Thursday, December 21, 2006

It's time to go: Pirates of the Crapibbean

It is with deep sadness and regret that I bring you my latest "It's Time to Go" call - posts in which I evict people, Big Brother style, from popular culture on the grounds that they have turned, are now, or always have been crap. Past evictions can be found here, and include The Black Eyed Peas (have turned), 9am with David and Kim (is now) and Wil Anderson (always has been).

To be filed under the "have turned crap" category, I suggest should be that hulking great monolith of a movie franchise, Pirates of the Caribbean. Or, as I prefer to call it now, Pirates of the Crapibbean.

Let me start by saying I LOVED Pirates of the Caribbean - The Curse of the Black Pearl. I saw it at least four times AND bought the DVD and thought it was a bloody good brainless romp with fab special effects and lots of swashbuckling. And who DOESN'T love swashbuckling? Plus it gave us all the chance to watch Johnny Depp for 120 minutes looking like this:

He can buckle my swash any time.

Regular BC readers will know I love a man in eyeliner (Prince, David Bowie) so when you throw in a bit of faux dirt and stage sweat-shine, a few dreadlocks and some facial hair, and then put Johnny Depp underneath it all, well, you've got my attention.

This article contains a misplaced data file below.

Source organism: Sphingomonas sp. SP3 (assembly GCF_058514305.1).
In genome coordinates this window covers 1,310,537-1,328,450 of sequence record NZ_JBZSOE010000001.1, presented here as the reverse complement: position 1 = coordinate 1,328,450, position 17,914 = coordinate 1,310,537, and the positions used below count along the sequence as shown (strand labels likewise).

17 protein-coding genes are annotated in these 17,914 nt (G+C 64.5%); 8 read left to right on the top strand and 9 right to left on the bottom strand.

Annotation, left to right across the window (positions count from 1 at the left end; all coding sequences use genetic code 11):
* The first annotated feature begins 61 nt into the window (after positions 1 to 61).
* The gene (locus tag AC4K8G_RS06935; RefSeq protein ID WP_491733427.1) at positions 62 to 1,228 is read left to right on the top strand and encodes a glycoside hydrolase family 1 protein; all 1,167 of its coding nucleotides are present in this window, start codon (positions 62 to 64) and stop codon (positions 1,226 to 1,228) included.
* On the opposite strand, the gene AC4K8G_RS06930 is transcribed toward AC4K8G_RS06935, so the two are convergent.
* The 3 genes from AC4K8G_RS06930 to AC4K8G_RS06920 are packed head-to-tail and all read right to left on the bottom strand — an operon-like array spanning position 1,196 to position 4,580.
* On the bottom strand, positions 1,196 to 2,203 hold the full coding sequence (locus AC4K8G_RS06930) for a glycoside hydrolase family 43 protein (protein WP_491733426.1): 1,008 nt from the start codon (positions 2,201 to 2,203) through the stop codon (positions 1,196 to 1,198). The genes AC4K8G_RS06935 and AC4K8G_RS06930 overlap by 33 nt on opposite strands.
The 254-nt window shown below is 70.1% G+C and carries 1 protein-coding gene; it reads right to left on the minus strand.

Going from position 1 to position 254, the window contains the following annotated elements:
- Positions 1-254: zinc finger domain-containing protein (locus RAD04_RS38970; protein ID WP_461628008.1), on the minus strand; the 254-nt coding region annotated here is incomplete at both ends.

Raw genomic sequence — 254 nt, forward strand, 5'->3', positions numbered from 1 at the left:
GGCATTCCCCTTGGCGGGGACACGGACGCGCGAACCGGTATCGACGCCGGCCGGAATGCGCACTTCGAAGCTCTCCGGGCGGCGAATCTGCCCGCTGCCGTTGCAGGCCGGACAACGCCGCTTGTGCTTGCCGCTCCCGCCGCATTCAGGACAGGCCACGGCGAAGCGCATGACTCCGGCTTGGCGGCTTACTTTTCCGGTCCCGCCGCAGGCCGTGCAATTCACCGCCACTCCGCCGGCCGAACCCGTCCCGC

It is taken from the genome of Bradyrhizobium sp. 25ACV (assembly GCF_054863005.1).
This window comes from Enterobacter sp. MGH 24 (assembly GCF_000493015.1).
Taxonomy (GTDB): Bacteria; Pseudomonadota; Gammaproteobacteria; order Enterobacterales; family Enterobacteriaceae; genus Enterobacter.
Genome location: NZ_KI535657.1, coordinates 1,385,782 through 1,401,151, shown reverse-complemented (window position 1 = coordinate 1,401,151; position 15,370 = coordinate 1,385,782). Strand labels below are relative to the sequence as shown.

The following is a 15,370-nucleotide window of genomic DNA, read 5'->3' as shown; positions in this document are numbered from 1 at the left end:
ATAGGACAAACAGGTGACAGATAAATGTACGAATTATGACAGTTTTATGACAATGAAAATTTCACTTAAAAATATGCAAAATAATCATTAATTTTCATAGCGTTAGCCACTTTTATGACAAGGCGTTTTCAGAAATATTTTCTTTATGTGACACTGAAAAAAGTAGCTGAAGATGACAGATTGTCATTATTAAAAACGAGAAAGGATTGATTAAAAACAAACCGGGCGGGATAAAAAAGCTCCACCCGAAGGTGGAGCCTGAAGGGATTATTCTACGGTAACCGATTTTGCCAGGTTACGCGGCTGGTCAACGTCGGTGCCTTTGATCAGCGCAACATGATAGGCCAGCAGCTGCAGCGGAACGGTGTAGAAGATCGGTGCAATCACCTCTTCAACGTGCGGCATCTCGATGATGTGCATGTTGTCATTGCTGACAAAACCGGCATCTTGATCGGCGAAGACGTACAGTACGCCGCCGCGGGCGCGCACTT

So it was with great excitement that yesterday, on the first day of my Christmas holidays, I journeyed across the seven seas to the video shop (well, one suburb anyway) to pick up a copy of the sequel, Dead Man's Chest.


Pirates of the Caribbean - Dead Man's Chest is, to use pirate speak, one of the scurviest, lily-livered, lice-infested, pox-ridden dogs of a film ever made and should be keelhauled from the yardarm immediately. Not only is it shit as a standalone film, it wrecks any chance the franchise ever had of putting out an awesome action trilogy to rival Indiana Jones.

For one thing - Pirates is all about Johnny Depp's character, Jack Sparrow. Orlando Bloom and Keira Knightley are basically foils to his wit and incidental characters in his crazy adventures. The first movie established this - Depp carried the film for the most part and it was awesome. We fell in love with his character and wanted more. So what do the writers do in the second one? Practically stuff him in Davy Jones' locker for the entire film and focus on Bloom and Knightley instead - the least interesting characters of the bunch.

In my opinion, there is only one reason why Dead Man's Chest is a failure. Well, two, actually: screenwriters Terry Rossio and Ted Elliott. The special effects are better than in the first, the locations are more amazing, the fight scenes are more thrilling - pity the plot is a cobbled together old load of utter arse.

It starts at Elizabeth (Knightley) and Will's (Bloom) wedding, which has been interrupted by seemingly the entire British navy who have come to arrest the pair for helping Sparrow (Depp) to escape his death sentence at the end of the first movie. Then for some reason the chairman of the East India Company turns up and hires Will to hunt Sparrow down and steal his magical compass. Right.